Tuesday, May 15, 2012

Why Google's Penguin Update Will Fail

"Quality of inbound Links and the quality of content are not firmly correlated."


Last month Google rolled out its Penguin update, the alleged purpose of which is to improve the experience of searchers by penalizing websites with "spammy links."

There is flawed logic with this approach that is destined to result in the failure of Penguin, or at least will require a major adjustment.

Yes, its true that many websites have bought links to promote their sites and also to manipulate Google's results.  Why? Because for years Google rewarded link buying behavior with a good position in organic searches.  Google created this problem, but now suddenly it wants to put the genie back in the bottle.  Google has decided that any websites that have what it considers an "unnatural" link profile will be slapped with a penalty.  I actually own a website that was rightly "A #1" for its search term, and for years sat on that throne.  Yes, I bought links.  Big deal (I won't identify the site because, well, I'm scared of Google).

The reason that Penguin will eventually fail is that in many cases, such as mine, the content of the site is excellent. In my case the content is well planned, original, updated, and the best source for its niche subject.

Although my site was knocked way back to the bottom of page 5 presumably for links Google considers spammy, that content remains excellent. In fact, its much better content than the other 200 or so pages that are ahead of it.

As with many my things in my life, I don't think my experience is unique.  If this happened to me, then it probably happened to you and half a million other websites.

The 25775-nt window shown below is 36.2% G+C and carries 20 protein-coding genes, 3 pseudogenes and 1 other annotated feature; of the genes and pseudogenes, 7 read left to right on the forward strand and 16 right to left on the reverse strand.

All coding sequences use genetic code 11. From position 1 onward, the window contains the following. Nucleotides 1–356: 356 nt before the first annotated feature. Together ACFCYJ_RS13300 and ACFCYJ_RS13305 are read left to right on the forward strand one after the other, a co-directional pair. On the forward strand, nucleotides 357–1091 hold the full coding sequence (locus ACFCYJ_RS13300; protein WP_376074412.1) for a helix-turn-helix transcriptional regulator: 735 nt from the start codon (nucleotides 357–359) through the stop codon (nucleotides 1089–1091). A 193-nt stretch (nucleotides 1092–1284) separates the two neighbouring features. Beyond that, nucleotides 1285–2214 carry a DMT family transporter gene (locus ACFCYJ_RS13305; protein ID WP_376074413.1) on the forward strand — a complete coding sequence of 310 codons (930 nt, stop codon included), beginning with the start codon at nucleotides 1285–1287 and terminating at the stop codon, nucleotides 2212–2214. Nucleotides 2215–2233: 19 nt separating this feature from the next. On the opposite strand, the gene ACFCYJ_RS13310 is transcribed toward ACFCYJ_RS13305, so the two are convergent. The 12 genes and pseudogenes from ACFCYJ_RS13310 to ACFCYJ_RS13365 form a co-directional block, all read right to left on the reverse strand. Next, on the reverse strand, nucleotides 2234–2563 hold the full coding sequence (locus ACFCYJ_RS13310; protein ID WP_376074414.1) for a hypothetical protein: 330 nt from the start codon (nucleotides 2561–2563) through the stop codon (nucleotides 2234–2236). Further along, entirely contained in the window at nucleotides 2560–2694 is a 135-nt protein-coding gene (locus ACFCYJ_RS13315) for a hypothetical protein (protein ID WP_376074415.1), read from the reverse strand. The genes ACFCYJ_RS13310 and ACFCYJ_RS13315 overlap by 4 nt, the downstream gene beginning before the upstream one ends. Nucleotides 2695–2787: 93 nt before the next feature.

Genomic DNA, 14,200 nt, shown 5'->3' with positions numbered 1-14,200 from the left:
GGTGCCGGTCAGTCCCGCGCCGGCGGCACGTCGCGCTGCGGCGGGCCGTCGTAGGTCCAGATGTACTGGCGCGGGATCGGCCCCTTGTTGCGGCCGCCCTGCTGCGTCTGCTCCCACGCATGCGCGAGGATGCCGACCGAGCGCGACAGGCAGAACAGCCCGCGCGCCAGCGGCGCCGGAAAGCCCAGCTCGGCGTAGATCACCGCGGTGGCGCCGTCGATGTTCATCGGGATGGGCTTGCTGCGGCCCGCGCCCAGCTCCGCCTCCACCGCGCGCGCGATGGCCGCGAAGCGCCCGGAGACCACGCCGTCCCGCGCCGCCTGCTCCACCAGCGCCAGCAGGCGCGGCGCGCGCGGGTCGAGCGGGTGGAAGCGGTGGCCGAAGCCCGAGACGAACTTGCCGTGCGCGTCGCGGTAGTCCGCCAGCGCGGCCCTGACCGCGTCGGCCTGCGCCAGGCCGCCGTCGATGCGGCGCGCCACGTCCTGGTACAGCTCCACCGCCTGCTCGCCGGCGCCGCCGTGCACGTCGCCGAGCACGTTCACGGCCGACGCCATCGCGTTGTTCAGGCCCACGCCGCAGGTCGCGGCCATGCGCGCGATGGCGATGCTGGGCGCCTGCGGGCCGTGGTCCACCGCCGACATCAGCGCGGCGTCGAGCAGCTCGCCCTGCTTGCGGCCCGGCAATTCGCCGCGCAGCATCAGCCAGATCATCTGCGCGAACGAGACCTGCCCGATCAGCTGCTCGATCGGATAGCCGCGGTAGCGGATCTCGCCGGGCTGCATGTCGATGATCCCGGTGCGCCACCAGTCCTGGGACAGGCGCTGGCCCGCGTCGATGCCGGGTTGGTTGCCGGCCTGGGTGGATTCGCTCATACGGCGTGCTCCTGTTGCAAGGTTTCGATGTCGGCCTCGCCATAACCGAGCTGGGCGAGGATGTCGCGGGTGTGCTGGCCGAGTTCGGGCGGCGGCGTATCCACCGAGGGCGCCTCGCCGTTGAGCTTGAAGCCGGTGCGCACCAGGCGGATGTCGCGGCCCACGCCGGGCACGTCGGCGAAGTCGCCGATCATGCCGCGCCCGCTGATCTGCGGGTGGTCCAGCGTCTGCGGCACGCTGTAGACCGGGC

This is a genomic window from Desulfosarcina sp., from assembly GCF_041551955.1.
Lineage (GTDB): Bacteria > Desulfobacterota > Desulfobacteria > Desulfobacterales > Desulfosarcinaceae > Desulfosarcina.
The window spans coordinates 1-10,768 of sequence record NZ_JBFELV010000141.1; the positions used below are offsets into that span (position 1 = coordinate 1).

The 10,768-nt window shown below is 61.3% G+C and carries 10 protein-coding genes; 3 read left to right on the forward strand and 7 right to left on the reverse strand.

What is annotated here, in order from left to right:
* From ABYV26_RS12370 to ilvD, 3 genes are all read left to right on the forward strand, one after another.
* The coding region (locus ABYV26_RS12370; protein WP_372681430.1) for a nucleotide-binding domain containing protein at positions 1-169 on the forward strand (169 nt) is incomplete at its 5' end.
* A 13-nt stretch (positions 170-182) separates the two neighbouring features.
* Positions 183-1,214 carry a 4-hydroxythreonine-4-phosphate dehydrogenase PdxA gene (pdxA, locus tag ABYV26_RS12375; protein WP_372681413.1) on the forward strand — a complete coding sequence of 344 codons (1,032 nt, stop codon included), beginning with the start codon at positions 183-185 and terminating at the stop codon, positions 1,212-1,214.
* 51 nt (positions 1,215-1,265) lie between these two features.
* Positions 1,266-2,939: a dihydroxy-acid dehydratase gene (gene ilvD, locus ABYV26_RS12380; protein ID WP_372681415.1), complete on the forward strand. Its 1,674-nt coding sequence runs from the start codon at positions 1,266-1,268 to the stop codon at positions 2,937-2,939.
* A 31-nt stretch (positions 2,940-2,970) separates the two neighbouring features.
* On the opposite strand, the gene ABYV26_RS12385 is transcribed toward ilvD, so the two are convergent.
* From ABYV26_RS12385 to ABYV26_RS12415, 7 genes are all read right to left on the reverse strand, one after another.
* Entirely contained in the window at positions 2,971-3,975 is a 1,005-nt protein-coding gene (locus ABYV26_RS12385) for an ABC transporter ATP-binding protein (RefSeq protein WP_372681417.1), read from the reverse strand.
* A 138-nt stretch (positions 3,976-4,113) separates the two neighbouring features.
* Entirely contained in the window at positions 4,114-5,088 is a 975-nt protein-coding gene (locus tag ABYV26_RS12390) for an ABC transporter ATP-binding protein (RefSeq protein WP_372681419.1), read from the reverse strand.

It's difficult for me to believe that a company like Google, which purports to place a premium on serving up excellent content for its users, will be satisfied very long with delivering second rate content.  Just to make a point with people it's angry with.

Links and the quality of content are not mutually exclusive.  And with many articles now being posted on blogs by scared SEO Pro's who are scrambling (unsuccessfully it appears) to try to remove the thousands of links that were placed on these website, it just ain't gonna happen. Although I sense an excellent business opportunity for the owners of link and directory website to charge for the removal of links, the fact is those links are here to stay.

The only thing that Penguin will accomplish is to encourage a different kind of behavior that Google will eventually deem undesirable.   Google, do you really think I'm going to contact 5,000 link website owners with an individual request to remove my link? Really?

I've already began aging the .NET version of my site. Website owners will simply abandon their "spammy" sites with great content and start over. We go to the top once, we'll get there again because its our livelihood.

Thanks to Penguin, the web will simply become that much more cluttered....   Great content with crappy inbound links,  buried by hastily built sites with lesser content that outrank the good stuff.  Crap at the top of Google's search results, which is exactly the result they are trying to avoid.

Once Google realizes this error, one approach they could take is to consider whether any 'new' spammy links are added. If no more are added over a period of time, then give more tilt to the quality of the content and allow the sites to rise again.  But if Google takes too long to do this, then their actions will continue to encourage the pollution of the internet.

Or Google could provide us with a method to "disavow" a link through its webmasters tools.  Or how about a "badlinks.txt" file on our website that tells Googlebot that we agree with them that the following links are bad. Mea culpa!

Inbound links are not spam.  Bad search results at the top of Google are spam.  Google only has itself to blame for the problem.   If it hadn't been so easy to game Google in this manner for so many years, I wouldn't have had to play this game. I wouldn't have had to fight fire with fire.

This is why Penguin has failed.

UPDATE: